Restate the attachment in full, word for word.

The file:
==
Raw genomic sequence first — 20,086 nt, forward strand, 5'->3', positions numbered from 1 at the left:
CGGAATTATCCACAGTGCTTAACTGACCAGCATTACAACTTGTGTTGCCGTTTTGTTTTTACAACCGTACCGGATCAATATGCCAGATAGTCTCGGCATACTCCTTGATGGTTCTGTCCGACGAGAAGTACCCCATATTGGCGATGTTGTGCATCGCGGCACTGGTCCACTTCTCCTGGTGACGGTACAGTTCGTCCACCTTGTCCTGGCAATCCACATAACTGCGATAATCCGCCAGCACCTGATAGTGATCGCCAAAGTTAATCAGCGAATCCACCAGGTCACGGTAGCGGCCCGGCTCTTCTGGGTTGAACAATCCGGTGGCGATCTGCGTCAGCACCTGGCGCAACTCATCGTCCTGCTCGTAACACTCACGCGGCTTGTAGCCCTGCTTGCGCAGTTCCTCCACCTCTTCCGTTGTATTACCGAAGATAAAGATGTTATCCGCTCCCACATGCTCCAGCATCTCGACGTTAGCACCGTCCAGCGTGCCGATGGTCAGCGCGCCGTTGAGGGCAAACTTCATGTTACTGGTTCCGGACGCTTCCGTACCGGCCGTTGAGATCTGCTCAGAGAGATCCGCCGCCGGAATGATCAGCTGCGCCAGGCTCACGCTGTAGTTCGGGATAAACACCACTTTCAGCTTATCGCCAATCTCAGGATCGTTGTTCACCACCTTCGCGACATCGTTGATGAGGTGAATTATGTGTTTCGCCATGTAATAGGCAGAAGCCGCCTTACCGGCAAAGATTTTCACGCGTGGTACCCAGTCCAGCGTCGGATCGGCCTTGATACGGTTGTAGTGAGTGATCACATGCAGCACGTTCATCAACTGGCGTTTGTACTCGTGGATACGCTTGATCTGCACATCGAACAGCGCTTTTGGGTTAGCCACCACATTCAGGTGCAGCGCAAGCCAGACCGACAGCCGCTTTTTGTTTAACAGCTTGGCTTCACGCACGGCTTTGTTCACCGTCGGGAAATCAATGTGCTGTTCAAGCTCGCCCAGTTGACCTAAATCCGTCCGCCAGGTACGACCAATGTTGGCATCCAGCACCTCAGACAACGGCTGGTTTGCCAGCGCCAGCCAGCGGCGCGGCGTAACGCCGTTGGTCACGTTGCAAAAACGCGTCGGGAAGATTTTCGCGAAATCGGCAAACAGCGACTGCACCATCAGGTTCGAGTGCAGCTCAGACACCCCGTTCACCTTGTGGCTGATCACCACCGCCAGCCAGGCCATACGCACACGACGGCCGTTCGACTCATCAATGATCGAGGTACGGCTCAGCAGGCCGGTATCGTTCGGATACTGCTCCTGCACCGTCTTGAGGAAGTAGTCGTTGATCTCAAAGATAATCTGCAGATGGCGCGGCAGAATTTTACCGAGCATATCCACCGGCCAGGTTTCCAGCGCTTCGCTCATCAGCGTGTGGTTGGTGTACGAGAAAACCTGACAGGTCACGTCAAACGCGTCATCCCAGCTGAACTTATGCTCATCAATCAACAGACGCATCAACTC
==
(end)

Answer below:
Raw genomic sequence first — 20,086 nt, forward strand, 5'->3', positions numbered from 1 at the left:
CGGAATTATCCACAGTGCTTAACTGACCAGCATTACAACTTGTGTTGCCGTTTTGTTTTTACAACCGTACCGGATCAATATGCCAGATAGTCTCGGCATACTCCTTGATGGTTCTGTCCGACGAGAAGTACCCCATATTGGCGATGTTGTGCATCGCGGCACTGGTCCACTTCTCCTGGTGACGGTACAGTTCGTCCACCTTGTCCTGGCAATCCACATAACTGCGATAATCCGCCAGCACCTGATAGTGATCGCCAAAGTTAATCAGCGAATCCACCAGGTCACGGTAGCGGCCCGGCTCTTCTGGGTTGAACAATCCGGTGGCGATCTGCGTCAGCACCTGGCGCAACTCATCGTCCTGCTCGTAACACTCACGCGGCTTGTAGCCCTGCTTGCGCAGTTCCTCCACCTCTTCCGTTGTATTACCGAAGATAAAGATGTTATCCGCTCCCACATGCTCCAGCATCTCGACGTTAGCACCGTCCAGCGTGCCGATGGTCAGCGCGCCGTTGAGGGCAAACTTCATGTTACTGGTTCCGGACGCTTCCGTACCGGCCGTTGAGATCTGCTCAGAGAGATCCGCCGCCGGAATGATCAGCTGCGCCAGGCTCACGCTGTAGTTCGGGATAAACACCACTTTCAGCTTATCGCCAATCTCAGGATCGTTGTTCACCACCTTCGCGACATCGTTGATGAGGTGAATTATGTGTTTCGCCATGTAATAGGCAGAAGCCGCCTTACCGGCAAAGATTTTCACGCGTGGTACCCAGTCCAGCGTCGGATCGGCCTTGATACGGTTGTAGTGAGTGATCACATGCAGCACGTTCATCAACTGGCGTTTGTACTCGTGGATACGCTTGATCTGCACATCGAACAGCGCTTTTGGGTTAGCCACCACATTCAGGTGCAGCGCAAGCCAGACCGACAGCCGCTTTTTGTTTAACAGCTTGGCTTCACGCACGGCTTTGTTCACCGTCGGGAAATCAATGTGCTGTTCAAGCTCGCCCAGTTGACCTAAATCCGTCCGCCAGGTACGACCAATGTTGGCATCCAGCACCTCAGACAACGGCTGGTTTGCCAGCGCCAGCCAGCGGCGCGGCGTAACGCCGTTGGTCACGTTGCAAAAACGCGTCGGGAAGATTTTCGCGAAATCGGCAAACAGCGACTGCACCATCAGGTTCGAGTGCAGCTCAGACACCCCGTTCACCTTGTGGCTGATCACCACCGCCAGCCAGGCCATACGCACACGACGGCCGTTCGACTCATCAATGATCGAGGTACGGCTCAGCAGGCCGGTATCGTTCGGATACTGCTCCTGCACCGTCTTGAGGAAGTAGTCGTTGATCTCAAAGATAATCTGCAGATGGCGCGGCAGAATTTTACCGAGCATATCCACCGGCCAGGTTTCCAGCGCTTCGCTCATCAGCGTGTGGTTGGTGTACGAGAAAACCTGACAGGTCACGTCAAACGCGTCATCCCAGCTGAACTTATGCTCATCAATCAACAGACGCATCAACTC